Mental Health 101

Mental health is just as important as your physical health. Help raise awareness on the different kinds of mental illnesses and help break the stigma.

Mental Health 101

In a world as fast-paced and automatic as the twenty-first century, we sometimes forget to take time to slow down and focus on ourselves. We end up focusing and exerting so much effort on our academics or work that we tend to let ourselves go and forego activities that bring us joy. Although one can argue that we can find happiness in studying or working, taking a  break or simply taking a breather is vital for our mental health.

Mental health is our emotional, psychological, and social well-being. It affects how we think, feel, and act, and contributes largely to how we handle stress, interact with others, and make choices. It is something that is developed, and should be given importance to, all throughout our childhood, adolescence, and even in adulthood.


Patients struggling with mental health often have a more difficult time managing their overall health. Mental illnesses affect 19% of the adult population, 46% of teenagers and 13% of children each year.

Unfortunately, only half of those affected receive treatment. This is often because of the stigma attached to mental health. Untreated, mental illness can contribute to higher medical expenses, poorer performance at school and work, fewer employment opportunities and increased risk of suicide.

Here is a short list of the different kinds of mental illnesses, as well as a brief description of each:

Attention Deficit Hyperactivity Disorder (ADHD)

ADHD is common in people of all ages. They can range in severity from mild to debilitating.  ADHD is a brain disorder marked by an ongoing pattern of inattention and/or hyperactivity-impulsivity that interferes with functioning or development. There is help available for those who suffer from ADHD, from medications to different kinds of therapy.

Anxiety/Panic Disorder

People diagnosed with panic disorder experience spontaneous, seemingly out-of-the-blue panic attacks and are very preoccupied with the fear of recurring attacks. More than 18% of adults each year struggle with some type of panic disorder, also called anxiety disorder. Medication is used to temporarily control or reduce the some symptoms of panic disorder. However, it is more effective if paired with therapy and some lifestyle changes.

Bipolar Disorder

Bipolar disorder, also known as manic-depressive illness, is a brain disorder that causes unusual shifts in mood, energy, activity levels, and the ability to carry out day-to-day tasks. There are four basic types of bipolar disorder, and all of them involve clear changes in mood, energy, and activity levels. These moods range from periods of extremely “up,” elated, and energized behavior (known as manic episodes) to very sad, “down,” or hopeless periods (known as depressive episodes). Medication and different forms of therapy can also be used to treat bipolar disorders.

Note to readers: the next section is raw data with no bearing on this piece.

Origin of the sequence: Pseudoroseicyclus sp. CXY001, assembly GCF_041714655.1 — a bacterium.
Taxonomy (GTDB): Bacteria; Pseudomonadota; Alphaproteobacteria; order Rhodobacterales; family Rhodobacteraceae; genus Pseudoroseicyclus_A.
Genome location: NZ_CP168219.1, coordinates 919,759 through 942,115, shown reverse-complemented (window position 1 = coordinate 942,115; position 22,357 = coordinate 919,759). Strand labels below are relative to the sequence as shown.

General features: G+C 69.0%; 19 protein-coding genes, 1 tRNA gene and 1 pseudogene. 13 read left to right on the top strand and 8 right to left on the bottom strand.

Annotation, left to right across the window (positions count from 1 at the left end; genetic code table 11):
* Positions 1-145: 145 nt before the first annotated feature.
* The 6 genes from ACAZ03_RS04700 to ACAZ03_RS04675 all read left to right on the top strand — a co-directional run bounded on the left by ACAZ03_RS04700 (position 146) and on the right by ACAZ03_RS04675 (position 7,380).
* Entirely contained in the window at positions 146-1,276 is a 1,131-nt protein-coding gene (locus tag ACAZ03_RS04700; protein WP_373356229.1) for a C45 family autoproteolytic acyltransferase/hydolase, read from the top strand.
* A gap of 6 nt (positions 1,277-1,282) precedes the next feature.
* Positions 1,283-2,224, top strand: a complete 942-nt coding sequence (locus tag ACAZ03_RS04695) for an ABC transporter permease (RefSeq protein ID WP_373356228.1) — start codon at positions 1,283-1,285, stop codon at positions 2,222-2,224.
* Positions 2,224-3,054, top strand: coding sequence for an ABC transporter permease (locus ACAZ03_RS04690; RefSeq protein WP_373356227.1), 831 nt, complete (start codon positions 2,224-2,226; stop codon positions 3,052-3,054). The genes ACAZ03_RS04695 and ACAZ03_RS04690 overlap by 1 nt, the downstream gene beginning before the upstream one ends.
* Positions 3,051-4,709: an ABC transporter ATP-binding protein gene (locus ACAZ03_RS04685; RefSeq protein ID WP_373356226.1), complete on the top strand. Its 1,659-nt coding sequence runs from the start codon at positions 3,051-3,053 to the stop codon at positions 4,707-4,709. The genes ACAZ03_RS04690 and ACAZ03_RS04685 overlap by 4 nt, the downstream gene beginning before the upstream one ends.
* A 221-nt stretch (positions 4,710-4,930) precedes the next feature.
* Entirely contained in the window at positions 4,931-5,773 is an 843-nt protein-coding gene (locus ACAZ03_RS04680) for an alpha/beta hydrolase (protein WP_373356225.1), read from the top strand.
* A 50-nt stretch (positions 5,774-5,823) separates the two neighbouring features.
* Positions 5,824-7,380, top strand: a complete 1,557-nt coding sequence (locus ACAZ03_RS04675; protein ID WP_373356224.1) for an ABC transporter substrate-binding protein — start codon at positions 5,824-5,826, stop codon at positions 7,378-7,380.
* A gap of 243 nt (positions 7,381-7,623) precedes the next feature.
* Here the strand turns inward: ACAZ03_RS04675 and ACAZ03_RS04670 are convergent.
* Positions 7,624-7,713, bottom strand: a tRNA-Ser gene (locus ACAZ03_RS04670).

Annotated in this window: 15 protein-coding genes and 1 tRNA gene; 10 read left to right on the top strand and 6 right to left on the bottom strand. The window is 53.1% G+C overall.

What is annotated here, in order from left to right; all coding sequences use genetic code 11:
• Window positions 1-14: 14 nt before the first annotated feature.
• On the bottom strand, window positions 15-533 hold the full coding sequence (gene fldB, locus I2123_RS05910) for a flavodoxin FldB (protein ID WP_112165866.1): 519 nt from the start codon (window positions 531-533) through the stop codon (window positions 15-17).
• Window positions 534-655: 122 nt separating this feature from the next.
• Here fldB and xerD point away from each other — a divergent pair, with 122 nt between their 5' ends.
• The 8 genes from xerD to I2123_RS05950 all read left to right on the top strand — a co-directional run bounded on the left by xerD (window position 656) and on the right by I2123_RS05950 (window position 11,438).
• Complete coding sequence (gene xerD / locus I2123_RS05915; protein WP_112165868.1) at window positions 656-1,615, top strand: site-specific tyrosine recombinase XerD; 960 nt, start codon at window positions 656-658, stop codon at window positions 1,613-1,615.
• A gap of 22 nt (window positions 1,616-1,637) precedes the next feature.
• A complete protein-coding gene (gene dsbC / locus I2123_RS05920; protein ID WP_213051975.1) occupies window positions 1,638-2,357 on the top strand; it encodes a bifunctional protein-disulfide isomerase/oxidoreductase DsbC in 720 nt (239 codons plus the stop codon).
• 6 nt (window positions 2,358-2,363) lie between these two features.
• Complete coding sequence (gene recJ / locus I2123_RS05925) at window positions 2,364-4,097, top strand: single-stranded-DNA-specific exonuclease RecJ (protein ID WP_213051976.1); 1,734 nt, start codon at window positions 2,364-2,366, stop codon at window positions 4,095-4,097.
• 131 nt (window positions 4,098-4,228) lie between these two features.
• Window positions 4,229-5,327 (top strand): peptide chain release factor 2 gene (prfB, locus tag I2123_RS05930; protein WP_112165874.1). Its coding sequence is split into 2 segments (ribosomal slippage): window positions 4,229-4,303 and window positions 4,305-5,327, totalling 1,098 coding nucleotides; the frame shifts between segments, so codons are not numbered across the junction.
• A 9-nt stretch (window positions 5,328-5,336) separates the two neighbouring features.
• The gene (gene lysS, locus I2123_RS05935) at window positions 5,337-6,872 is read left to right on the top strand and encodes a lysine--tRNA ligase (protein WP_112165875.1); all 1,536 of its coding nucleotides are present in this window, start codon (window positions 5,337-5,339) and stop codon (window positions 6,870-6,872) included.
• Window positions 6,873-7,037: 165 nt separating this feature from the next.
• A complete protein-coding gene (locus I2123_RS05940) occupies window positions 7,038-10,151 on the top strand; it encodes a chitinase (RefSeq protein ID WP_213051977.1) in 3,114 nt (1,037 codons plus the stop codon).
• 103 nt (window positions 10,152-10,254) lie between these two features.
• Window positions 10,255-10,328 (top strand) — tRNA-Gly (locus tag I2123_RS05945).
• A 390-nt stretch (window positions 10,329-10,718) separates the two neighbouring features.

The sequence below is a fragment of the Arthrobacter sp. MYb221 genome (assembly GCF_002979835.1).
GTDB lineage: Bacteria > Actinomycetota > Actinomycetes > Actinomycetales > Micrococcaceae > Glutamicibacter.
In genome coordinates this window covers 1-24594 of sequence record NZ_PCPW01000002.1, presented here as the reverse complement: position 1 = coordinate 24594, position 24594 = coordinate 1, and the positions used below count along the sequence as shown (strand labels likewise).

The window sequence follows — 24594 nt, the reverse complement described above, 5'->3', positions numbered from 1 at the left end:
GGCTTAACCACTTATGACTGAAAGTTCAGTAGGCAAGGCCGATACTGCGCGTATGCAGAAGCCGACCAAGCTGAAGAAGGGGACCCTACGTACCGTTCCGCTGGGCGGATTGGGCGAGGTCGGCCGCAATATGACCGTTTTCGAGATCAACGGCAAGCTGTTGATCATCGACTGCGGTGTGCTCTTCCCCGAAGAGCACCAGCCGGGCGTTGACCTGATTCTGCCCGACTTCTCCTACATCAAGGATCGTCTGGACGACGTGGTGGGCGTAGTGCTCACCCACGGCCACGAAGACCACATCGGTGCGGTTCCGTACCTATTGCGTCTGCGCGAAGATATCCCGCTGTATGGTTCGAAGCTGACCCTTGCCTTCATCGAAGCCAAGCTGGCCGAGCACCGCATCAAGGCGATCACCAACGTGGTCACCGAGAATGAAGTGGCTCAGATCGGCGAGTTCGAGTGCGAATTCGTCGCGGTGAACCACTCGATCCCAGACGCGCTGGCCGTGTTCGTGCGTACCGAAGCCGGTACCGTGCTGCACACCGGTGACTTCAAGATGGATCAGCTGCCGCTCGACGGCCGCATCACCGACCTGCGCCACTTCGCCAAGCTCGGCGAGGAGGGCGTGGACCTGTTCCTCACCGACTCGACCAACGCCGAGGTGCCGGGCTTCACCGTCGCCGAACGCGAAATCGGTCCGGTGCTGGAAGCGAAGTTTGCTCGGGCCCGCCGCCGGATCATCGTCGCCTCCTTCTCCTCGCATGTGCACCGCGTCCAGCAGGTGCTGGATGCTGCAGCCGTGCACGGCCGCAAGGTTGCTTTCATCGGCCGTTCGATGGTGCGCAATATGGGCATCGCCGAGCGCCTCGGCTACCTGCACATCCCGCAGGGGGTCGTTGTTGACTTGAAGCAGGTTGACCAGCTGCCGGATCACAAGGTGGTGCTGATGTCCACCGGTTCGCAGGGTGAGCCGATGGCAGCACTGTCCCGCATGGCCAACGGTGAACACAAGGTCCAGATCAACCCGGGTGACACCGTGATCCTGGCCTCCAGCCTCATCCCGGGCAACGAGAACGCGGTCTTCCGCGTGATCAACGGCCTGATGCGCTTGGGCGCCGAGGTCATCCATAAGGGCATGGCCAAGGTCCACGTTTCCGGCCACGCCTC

Depression (major depressive disorder) is a common and serious medical illness that negatively affects how you feel, the way you think and how you act. It causes feelings of sadness and/or a loss of interest in activities once enjoyed. It can lead to a variety of emotional and physical problems and can decrease a person’s ability to function at work and at home. Depression affects an estimated one in 15 adults (6.7%) in any given year. And one in six people (16.6%) will experience depression at some time in their life. Fortunately, it can be treated through medications and therapies.


Schizophrenia is a chronic and severe mental disorder that affects how a person thinks, feels, and behaves. People with schizophrenia may seem like they have lost touch with reality. Although schizophrenia is not as common as other mental disorders, the symptoms can be very disabling. Symptoms of schizophrenia usually start between ages 16 and 30. In rare cases, children can have schizophrenia too. Because the causes of schizophrenia are still unknown, treatments focus on eliminating the symptoms of the disease.


There is a stigma against people with mental health disorders. Not only is there discrimination found in society, but also from families, friends, and even employers. This does not just affect those with mental illnesses with regards to their personal relationships and work, it can also impede their recovery.

A lot of people are misinformed regarding mental illnesses. The fact that people still use the terms “bipolar,” “abnormal,” and “depressed” as jokes or derogatory terms promote the common misconception people have regarding these illnesses.

Having a community that is accepting and well-informed helps in the recovery of people with mental illnesses. If you or your friends are experiencing any form of mental stress, please reach out to your loved ones. Better yet, seek our a counselor, or a  doctor.

References: MentalHealth